California Smoothtongue, Leuroglossus stilbius
The California Smoothtongue, Leuroglossus stilbius, whose common Spanish name is lengualisa californiana, is a member of the Pencilsmelt or Microstomatidae Family, known collectively as peces boquita in Mexico. Their common name is derived from their relative absence of teeth. Globally, there are only three species in the genus Leuroglossus with the species described being the only one found in Mexican waters of the Pacific.
The California Smoothtongues have slender and laterally compressed bodies with a depth that is 20 to 22% of standard length. Their body tapers toward the tail which has a wide base. They are silvery to brassy in color being darker ventrally and having pale to transparent fins. Their head has a pointed snout that is greater in length than their eye diameter. Their anal fin has 11 to 14 rays; their caudal fin is deeply forked; their dorsal fin is set well back on the body and has 9 to 12 rays; their small pectoral fins are located ventrally and have eight or nine rays; and their pelvic fins have eight to ten rays. They have 21 to 26 gill rakers.
The California Smoothtongues are a bathypelagic species found from the surface to depths of 2,800 feet. They reach a maximum length of 17.2 cm (6.8 inches). They are vertical migrators that move to the surface at night to feed and return to the ocean depths for protection during the day. They consume copepods, larvaceans, ostracods, salps, and fish eggs. In turn they provide a valuable food source for a wide variety of marine life including birds, dolphins, the Humboldt Squid, sea lions, and numerous fish. They have a double-chambered stomach, the first chamber having a lining with a black pigment that prevents the light from digested luminescent prey from being visible from the exterior. Reproduction is oviparous with planktonic eggs and larvae. They are believed to have a lifespan of five years. They are a poorly studied species and very little is known about their behavioral patterns.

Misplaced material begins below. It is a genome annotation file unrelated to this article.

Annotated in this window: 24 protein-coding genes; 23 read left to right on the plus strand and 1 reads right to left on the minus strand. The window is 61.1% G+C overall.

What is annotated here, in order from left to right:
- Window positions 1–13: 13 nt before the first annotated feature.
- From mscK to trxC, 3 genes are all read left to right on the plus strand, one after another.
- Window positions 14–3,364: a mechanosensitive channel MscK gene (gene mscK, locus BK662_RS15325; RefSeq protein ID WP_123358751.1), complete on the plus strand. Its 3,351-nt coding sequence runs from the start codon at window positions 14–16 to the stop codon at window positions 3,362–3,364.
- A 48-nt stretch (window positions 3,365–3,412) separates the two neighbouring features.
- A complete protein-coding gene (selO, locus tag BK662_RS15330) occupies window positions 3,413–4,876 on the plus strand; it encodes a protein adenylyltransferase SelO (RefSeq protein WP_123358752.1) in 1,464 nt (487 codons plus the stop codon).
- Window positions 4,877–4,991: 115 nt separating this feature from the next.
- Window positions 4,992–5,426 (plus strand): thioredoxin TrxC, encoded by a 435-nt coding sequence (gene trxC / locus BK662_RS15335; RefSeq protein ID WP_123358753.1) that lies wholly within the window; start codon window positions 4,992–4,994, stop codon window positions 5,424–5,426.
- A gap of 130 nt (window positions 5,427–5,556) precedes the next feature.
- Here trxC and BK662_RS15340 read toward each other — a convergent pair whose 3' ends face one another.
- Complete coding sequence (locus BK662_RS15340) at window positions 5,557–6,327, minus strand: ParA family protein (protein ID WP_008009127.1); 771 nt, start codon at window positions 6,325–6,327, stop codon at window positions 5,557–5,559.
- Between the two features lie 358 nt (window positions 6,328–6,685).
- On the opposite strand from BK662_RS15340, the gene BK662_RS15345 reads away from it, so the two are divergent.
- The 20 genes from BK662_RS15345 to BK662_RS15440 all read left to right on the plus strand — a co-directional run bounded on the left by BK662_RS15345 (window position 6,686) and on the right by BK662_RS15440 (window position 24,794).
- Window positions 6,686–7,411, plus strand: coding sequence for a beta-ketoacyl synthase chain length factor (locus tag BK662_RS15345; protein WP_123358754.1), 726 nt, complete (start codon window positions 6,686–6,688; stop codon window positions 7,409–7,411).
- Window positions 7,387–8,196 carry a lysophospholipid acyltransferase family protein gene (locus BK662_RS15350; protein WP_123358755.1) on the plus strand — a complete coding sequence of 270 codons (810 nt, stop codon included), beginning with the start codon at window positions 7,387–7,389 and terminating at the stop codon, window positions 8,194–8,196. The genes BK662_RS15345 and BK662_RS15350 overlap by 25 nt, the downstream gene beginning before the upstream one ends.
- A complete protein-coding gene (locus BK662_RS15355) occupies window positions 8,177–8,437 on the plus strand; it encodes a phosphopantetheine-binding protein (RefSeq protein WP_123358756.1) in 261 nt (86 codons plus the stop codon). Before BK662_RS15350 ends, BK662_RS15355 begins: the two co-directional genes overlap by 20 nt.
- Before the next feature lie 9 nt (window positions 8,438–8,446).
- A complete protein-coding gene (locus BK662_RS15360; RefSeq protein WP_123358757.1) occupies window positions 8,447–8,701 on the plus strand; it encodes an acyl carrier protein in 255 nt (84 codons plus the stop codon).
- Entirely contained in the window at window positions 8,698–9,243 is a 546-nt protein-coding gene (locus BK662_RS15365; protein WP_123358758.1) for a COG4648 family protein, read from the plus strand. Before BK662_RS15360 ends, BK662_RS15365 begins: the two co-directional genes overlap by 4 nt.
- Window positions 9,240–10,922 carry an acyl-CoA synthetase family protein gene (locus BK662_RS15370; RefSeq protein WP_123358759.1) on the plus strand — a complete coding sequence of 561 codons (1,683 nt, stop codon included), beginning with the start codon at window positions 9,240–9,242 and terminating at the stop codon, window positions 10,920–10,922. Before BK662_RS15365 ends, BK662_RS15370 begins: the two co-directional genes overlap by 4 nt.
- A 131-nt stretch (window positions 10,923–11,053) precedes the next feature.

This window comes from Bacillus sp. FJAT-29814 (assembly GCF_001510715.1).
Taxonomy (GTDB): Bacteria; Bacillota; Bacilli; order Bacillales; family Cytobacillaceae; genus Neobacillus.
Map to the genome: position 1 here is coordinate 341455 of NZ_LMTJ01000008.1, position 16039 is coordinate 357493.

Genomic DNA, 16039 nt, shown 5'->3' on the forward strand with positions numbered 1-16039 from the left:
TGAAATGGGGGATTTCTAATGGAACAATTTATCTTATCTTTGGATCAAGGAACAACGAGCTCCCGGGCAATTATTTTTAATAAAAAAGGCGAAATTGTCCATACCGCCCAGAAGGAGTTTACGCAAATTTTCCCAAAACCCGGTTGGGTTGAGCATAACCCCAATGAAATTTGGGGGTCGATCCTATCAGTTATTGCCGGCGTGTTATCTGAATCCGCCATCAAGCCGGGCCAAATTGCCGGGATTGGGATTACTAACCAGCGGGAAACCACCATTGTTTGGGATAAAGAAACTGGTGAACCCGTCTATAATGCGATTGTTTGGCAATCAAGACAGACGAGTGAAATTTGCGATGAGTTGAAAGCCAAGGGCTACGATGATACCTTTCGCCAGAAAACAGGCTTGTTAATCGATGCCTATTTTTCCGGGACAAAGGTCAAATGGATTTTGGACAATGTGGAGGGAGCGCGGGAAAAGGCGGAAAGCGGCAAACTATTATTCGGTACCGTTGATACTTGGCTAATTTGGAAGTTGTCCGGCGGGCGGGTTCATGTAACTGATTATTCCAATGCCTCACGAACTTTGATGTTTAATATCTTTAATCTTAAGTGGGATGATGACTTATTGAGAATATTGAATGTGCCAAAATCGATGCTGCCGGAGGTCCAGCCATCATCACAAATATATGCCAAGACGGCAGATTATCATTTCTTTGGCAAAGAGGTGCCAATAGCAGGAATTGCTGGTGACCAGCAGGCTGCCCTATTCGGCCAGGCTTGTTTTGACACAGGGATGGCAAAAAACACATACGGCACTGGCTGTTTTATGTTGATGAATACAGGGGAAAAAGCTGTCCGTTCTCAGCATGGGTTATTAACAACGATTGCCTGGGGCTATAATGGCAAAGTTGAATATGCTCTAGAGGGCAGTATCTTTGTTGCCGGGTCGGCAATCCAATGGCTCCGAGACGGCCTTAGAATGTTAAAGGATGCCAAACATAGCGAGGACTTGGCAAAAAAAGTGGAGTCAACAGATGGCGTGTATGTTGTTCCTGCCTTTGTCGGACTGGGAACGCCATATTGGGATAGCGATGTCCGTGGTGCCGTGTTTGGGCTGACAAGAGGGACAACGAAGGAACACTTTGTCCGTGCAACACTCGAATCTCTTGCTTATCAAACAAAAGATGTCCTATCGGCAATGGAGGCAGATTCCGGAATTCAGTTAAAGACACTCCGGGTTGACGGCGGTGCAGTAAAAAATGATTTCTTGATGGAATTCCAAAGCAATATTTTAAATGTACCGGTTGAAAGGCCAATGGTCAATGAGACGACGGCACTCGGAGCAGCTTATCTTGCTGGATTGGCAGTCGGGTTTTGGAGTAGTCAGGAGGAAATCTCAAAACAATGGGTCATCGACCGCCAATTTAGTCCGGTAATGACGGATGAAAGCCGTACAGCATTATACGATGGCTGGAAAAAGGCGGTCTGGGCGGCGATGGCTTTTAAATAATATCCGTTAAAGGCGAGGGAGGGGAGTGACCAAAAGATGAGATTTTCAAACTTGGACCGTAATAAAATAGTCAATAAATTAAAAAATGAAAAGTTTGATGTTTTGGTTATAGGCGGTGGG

In Mexican waters the California Smoothtongues are found in all waters of the Pacific with the exception of along the coast of the mainland south to Guatemala.
The California Smoothtongue is straightforward to identify and cannot be confused with any other species.
The California Smoothtongue are a small and very deep-water species that are abundant but seldom seen by humans. They are of limited interest to most. From a conservation perspective, they are currently considered of Least Concern.
California Smoothtongue, Leuroglossus stilbius. Fish collected in a deep water trawl net off Point Loma, California, August 2010. Length: 10.5 cm (4.1 inches). Collection and identification courtesy of H.J. Walker, Jr., Scripps Institution of Oceanography, La Jolla, CA.